To begin staggering projects according to the capacity of the drum resource, some current projects must be deactivated or the drum resource must be given additional capacity. Typically, many projects are deactivated.

A significant example comes from an aircraft maintenance group. A country was given several defense aircraft as a gift. The aircraft were overdue for their major maintenance cycle. Each aircraft had dozens of problems that required the expertise of a small group of highly trained engineers. On average, each problem required 135 days to resolve. Over a period of several years, the maintenance function had been unsuccessful in getting a single aircraft back into operation.

The expert engineers were allowed to work unlimited overtime, but this did not change the results. On average, each engineer had several dozen problems he was working on.

Upon implementation of Critical Chain, each engineer was limited to a maximum of three open problems. Considering each problem as a project, several dozen projects per engineer were deactivated.

The results were published. Over a five-month period, the average lead time per problem (from the time the problem was identified until complete) went from 135 days to fewer than 30 days. Overtime declined to almost zero.

In most cases, the resource that appears to be the most heavily loaded across projects in fact has huge excess capacity. The excess capacity is masked by bad multitasking caused by too many concurrently active projects in the system. Once the projects are staggered, the organization is able to flow many more projects through the same resource pool.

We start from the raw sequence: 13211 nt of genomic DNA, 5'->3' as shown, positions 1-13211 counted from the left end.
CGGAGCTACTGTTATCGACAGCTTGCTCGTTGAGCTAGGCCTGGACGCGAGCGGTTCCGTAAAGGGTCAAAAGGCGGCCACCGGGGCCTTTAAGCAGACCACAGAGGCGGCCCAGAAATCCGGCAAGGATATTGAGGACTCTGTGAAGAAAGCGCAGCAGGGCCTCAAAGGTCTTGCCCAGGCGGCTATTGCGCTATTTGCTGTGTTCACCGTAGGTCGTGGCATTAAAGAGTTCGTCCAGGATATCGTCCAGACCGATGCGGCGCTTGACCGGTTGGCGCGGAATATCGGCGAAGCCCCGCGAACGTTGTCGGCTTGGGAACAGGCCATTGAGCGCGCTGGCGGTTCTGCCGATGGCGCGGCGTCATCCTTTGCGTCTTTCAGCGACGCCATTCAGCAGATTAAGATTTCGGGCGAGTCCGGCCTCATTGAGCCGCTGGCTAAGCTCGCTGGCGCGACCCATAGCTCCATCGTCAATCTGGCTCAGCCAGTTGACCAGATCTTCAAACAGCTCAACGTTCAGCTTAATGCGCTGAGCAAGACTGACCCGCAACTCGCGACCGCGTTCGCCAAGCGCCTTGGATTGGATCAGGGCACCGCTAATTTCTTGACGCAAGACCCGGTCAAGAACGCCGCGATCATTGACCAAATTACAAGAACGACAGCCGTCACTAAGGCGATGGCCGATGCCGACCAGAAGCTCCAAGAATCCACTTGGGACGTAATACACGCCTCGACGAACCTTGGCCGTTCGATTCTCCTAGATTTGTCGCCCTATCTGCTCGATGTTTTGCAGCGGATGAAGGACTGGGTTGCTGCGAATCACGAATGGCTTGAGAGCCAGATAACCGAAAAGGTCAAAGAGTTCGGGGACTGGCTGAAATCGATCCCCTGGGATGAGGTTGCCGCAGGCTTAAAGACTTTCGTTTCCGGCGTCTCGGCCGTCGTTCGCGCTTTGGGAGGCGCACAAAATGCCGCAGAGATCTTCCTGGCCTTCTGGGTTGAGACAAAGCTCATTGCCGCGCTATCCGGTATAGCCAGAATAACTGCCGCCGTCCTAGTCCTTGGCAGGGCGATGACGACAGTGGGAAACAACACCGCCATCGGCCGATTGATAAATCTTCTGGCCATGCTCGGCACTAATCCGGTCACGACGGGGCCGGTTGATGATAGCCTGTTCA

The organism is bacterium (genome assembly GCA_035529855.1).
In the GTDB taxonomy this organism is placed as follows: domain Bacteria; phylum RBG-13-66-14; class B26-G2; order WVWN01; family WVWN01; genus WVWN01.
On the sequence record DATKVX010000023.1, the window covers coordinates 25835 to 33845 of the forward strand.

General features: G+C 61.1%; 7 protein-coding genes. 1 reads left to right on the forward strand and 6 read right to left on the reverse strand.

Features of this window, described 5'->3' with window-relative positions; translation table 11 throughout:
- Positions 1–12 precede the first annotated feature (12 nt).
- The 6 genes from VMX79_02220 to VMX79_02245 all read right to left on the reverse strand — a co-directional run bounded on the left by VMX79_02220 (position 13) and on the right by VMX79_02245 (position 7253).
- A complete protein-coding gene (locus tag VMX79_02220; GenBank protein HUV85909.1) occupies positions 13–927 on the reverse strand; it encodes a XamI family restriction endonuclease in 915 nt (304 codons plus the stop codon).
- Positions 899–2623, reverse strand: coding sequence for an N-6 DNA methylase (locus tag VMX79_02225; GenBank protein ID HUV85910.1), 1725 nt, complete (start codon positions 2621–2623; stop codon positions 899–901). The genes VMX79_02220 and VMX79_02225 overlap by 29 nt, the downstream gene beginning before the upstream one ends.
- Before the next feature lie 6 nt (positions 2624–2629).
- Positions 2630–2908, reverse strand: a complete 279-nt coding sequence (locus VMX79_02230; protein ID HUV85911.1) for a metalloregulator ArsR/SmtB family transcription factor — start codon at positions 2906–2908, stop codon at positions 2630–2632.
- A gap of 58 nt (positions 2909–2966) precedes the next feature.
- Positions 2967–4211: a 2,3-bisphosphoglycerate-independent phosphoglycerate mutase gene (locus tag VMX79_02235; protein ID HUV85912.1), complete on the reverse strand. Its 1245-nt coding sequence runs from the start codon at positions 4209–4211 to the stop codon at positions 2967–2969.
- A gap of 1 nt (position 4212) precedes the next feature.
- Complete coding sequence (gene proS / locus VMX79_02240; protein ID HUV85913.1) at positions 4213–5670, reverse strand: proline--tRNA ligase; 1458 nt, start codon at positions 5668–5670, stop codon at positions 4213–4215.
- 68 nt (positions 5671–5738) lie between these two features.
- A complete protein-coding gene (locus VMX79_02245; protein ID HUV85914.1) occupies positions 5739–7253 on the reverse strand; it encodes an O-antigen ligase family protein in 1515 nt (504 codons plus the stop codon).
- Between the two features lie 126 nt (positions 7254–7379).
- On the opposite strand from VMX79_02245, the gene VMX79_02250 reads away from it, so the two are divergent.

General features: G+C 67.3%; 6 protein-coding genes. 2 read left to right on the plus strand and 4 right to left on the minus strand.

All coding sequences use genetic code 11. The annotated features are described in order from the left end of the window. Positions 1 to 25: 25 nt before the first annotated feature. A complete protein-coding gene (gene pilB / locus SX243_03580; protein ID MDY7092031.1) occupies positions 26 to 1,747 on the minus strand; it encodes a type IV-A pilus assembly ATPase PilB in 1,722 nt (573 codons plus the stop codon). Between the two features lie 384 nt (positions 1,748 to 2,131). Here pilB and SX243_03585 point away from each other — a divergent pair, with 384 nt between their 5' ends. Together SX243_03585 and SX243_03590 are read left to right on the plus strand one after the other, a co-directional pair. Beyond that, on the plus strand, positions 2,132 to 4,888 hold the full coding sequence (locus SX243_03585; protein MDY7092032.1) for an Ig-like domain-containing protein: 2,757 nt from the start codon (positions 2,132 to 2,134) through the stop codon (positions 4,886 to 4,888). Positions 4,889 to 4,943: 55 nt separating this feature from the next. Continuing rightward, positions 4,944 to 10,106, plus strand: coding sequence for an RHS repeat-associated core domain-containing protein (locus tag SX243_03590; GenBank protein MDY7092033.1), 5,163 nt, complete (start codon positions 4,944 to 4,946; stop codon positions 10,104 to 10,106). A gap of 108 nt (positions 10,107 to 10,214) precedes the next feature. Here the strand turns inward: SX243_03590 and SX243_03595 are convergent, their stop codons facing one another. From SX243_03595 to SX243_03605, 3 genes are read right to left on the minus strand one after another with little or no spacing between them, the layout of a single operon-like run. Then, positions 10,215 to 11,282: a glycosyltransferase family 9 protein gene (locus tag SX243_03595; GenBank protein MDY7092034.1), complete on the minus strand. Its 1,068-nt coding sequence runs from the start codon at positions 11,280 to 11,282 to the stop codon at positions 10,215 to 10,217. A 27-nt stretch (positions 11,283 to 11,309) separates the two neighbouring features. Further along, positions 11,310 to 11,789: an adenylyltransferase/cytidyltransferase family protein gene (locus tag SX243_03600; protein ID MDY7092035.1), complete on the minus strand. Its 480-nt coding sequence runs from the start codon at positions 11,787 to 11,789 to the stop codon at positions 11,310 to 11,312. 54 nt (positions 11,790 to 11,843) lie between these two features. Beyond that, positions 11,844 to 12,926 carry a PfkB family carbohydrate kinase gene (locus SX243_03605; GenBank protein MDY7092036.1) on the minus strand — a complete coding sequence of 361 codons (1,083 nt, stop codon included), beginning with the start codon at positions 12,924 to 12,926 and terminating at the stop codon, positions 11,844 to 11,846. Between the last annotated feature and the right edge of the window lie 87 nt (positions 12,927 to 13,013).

In combination with implementing buffers and buffer management, the staggering of projects provides predictability in the project management environment. Managers are able to separate planning from execution without having to replan projects whenever Murphy's law hits.

To further insulate projects from each other, implementers use a buffer called the strategic resource buffer. This buffer simply puts gaps between the date that the strategic resource is due to be released from one project and their scheduled start date on the next project. In this way, if the strategic resource is late finishing one project, it has no or little impact on the schedules of all following projects. The rule of thumb for the size of this buffer is 30-50 percent of the size (in days) of the tasks that the strategic resource is performing.

One other buffer is designed to protect the critical resource from wasting its time. When the critical resource arrives on a project, the organization wants to ensure that the work is there waiting for them and not vice versa. Therefore, any tasks that feed work to the drum resource are scheduled to be completed ahead of when the work is needed.

Project Management Made Easy

Project Management Made Easy

What you need to know about… Project Management Made Easy! Project management consists of more than just a large building project and can encompass small projects as well. No matter what the size of your project, you need to have some sort of project management. How you manage your project has everything to do with its outcome.